This section describes safety outcomes from the published literature that the Committee considered as part of the evidence about this procedure. For more detailed information on the evidence, see the interventional procedure overview.
5.1 Rectal bleeding was reported in 38.1% (24/63) of patients, 6 months after treatment, in a case series of 63 patients treated by low‑energy contact X‑ray brachytherapy (CXB) followed by external‑beam radiotherapy (EBRT) and interstitial brachytherapy boost. Bleeding lasted for up to 3 years. Patients were treated by medication or argon plasma coagulation. Only 1 patient needed occasional blood transfusions.
5.2 Authors reported that 'grade 2 rectal necrosis' occurred in 19% (12/63) of patients, at a median of 7 months after treatment, in the case series of 63 patients treated by low‑energy CXB followed by EBRT and interstitial brachytherapy boost. Details about the type of grading system for rectal necrosis were not provided. Authors stated that some patients had rectal necrosis which was accompanied by urgency and minor soiling. They highlighted that necrosis healed within 3 to 6 months in all patients.
5.3 Ulceration of the rectal mucosa was reported in 27% (27/101) of patients, at a median follow‑up of 4 months, in a case series of 101 patients treated by low‑energy CXB with or without interstitial brachytherapy boost. Ulceration healed in all these patients with no late sequelae.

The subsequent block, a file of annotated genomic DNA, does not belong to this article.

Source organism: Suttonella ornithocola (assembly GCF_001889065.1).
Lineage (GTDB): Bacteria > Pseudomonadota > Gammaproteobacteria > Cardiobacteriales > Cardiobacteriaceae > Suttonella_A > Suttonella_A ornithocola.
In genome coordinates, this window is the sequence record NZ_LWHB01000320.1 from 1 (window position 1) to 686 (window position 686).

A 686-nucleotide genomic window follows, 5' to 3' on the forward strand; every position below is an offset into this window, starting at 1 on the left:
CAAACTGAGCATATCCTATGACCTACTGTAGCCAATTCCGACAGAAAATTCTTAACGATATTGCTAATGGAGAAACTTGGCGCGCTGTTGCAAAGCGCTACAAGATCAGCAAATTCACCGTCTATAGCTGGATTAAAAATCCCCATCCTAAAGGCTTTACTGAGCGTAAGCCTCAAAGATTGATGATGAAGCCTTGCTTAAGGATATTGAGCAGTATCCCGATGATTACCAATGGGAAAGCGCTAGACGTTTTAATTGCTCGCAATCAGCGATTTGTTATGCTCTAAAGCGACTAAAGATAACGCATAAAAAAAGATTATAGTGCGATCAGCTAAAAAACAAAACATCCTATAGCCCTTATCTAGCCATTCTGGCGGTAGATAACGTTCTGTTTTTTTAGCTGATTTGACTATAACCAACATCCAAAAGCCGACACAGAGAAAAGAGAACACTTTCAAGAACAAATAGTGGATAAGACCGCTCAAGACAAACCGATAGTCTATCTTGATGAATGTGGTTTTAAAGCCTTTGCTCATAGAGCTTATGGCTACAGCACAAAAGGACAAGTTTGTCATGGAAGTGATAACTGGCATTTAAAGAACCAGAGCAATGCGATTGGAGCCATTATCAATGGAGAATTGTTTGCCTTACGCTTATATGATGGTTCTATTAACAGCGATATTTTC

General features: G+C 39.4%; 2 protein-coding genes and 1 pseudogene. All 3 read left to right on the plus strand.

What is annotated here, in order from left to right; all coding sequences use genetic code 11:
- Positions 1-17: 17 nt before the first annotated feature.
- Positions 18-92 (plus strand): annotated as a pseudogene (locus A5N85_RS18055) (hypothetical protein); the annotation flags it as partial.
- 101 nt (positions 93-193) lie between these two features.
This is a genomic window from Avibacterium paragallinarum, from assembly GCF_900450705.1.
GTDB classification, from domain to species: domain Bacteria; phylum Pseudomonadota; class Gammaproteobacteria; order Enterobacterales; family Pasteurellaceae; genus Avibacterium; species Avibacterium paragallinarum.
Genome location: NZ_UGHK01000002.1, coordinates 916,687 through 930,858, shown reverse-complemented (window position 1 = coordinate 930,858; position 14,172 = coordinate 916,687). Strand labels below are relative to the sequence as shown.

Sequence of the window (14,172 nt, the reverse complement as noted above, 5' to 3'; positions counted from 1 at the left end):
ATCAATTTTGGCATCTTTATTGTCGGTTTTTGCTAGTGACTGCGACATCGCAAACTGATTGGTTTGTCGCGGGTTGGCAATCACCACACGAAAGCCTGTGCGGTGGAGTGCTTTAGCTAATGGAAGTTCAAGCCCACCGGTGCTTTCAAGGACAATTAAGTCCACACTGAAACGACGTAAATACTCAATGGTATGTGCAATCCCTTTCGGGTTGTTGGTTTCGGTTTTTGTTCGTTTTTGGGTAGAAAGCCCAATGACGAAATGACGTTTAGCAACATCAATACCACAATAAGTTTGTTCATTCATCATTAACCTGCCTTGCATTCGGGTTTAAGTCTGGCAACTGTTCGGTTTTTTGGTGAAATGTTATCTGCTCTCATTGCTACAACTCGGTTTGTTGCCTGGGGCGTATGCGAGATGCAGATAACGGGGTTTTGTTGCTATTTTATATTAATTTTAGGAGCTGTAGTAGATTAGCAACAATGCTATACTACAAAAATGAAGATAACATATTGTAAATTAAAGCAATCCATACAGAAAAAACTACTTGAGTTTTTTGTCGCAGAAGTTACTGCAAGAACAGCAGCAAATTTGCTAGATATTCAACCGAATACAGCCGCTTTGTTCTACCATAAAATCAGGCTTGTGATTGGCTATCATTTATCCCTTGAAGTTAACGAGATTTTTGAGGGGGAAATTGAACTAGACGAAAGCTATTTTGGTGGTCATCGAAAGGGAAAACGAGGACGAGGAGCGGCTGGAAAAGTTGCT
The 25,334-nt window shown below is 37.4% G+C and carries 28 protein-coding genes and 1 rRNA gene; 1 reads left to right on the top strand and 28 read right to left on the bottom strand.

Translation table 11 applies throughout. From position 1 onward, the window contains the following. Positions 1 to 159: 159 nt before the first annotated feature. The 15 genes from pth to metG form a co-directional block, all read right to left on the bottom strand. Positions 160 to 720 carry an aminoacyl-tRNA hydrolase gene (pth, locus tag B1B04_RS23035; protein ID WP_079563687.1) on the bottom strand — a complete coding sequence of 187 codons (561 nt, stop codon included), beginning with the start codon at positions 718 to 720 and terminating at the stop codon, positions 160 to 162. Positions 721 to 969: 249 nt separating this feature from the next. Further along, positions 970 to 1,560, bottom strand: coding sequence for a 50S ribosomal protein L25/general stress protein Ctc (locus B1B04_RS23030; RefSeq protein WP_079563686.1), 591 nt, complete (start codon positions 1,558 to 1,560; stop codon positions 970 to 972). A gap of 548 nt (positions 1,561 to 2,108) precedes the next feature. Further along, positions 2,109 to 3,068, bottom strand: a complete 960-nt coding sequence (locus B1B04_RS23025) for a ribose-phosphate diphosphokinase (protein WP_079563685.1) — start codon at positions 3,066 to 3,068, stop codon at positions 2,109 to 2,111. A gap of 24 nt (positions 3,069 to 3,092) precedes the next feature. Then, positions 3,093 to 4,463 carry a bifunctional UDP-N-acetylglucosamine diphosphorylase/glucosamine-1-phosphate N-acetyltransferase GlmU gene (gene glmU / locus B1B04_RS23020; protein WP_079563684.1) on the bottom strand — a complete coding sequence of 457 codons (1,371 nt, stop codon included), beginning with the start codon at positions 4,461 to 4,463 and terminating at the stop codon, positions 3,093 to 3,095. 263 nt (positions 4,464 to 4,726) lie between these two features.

5.4 Slight proctitis was reported in 10% (32/312) of patients in a case series of 312 patients treated by low‑energy CXB and interstitial brachytherapy boost. The timing of occurrence was not reported.
5.5 Moderate tenesmus, urgency of bowel movement or diarrhoea was reported in 15% (15/101) of patients, during the course of treatment, in the case series of 101 patients treated by low‑energy CXB with or without interstitial brachytherapy boost.
5.6 In addition to safety outcomes reported in the literature, specialist advisers are asked about anecdotal adverse events (events which they have heard about) and about theoretical adverse events (events which they think might possibly occur, even if they have never done so). For this procedure, specialist advisers listed the following anecdotal adverse events: bowel perforation, rectal stenosis, recto‑vaginal fistula formation, incontinence. They considered that the following were theoretical adverse events: stricture formation, fistula formation, rectal perforation.